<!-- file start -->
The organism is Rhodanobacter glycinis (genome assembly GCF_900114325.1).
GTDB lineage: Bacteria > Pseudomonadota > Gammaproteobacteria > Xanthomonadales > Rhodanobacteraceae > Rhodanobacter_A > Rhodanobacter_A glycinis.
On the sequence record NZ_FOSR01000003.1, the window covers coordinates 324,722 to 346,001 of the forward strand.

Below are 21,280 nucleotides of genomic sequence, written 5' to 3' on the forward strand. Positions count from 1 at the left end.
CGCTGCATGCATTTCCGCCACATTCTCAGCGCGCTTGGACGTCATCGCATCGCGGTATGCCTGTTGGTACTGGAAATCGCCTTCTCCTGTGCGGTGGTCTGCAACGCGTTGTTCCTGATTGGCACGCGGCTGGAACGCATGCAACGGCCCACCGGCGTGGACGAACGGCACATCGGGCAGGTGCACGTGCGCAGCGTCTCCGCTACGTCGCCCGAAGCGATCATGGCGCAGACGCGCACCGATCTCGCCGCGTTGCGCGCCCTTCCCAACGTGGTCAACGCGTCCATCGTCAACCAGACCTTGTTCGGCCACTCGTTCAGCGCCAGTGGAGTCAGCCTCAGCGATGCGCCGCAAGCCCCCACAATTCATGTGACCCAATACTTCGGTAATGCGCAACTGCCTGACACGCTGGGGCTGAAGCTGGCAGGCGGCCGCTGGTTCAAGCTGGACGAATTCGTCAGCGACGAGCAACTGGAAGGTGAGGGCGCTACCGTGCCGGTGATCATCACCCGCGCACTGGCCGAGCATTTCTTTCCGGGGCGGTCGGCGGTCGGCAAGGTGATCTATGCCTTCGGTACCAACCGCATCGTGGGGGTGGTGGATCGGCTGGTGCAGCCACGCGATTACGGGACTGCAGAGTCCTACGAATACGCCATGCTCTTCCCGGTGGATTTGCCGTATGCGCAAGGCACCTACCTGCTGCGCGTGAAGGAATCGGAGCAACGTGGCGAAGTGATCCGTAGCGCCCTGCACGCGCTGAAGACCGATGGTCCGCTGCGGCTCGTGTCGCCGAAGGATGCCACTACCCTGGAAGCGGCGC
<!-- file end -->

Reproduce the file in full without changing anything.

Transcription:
The organism is Rhodanobacter glycinis (genome assembly GCF_900114325.1).
GTDB lineage: Bacteria > Pseudomonadota > Gammaproteobacteria > Xanthomonadales > Rhodanobacteraceae > Rhodanobacter_A > Rhodanobacter_A glycinis.
On the sequence record NZ_FOSR01000003.1, the window covers coordinates 324,722 to 346,001 of the forward strand.

Below are 21,280 nucleotides of genomic sequence, written 5' to 3' on the forward strand. Positions count from 1 at the left end.
CGCTGCATGCATTTCCGCCACATTCTCAGCGCGCTTGGACGTCATCGCATCGCGGTATGCCTGTTGGTACTGGAAATCGCCTTCTCCTGTGCGGTGGTCTGCAACGCGTTGTTCCTGATTGGCACGCGGCTGGAACGCATGCAACGGCCCACCGGCGTGGACGAACGGCACATCGGGCAGGTGCACGTGCGCAGCGTCTCCGCTACGTCGCCCGAAGCGATCATGGCGCAGACGCGCACCGATCTCGCCGCGTTGCGCGCCCTTCCCAACGTGGTCAACGCGTCCATCGTCAACCAGACCTTGTTCGGCCACTCGTTCAGCGCCAGTGGAGTCAGCCTCAGCGATGCGCCGCAAGCCCCCACAATTCATGTGACCCAATACTTCGGTAATGCGCAACTGCCTGACACGCTGGGGCTGAAGCTGGCAGGCGGCCGCTGGTTCAAGCTGGACGAATTCGTCAGCGACGAGCAACTGGAAGGTGAGGGCGCTACCGTGCCGGTGATCATCACCCGCGCACTGGCCGAGCATTTCTTTCCGGGGCGGTCGGCGGTCGGCAAGGTGATCTATGCCTTCGGTACCAACCGCATCGTGGGGGTGGTGGATCGGCTGGTGCAGCCACGCGATTACGGGACTGCAGAGTCCTACGAATACGCCATGCTCTTCCCGGTGGATTTGCCGTATGCGCAAGGCACCTACCTGCTGCGCGTGAAGGAATCGGAGCAACGTGGCGAAGTGATCCGTAGCGCCCTGCACGCGCTGAAGACCGATGGTCCGCTGCGGCTCGTGTCGCCGAAGGATGCCACTACCCTGGAAGCGGCGC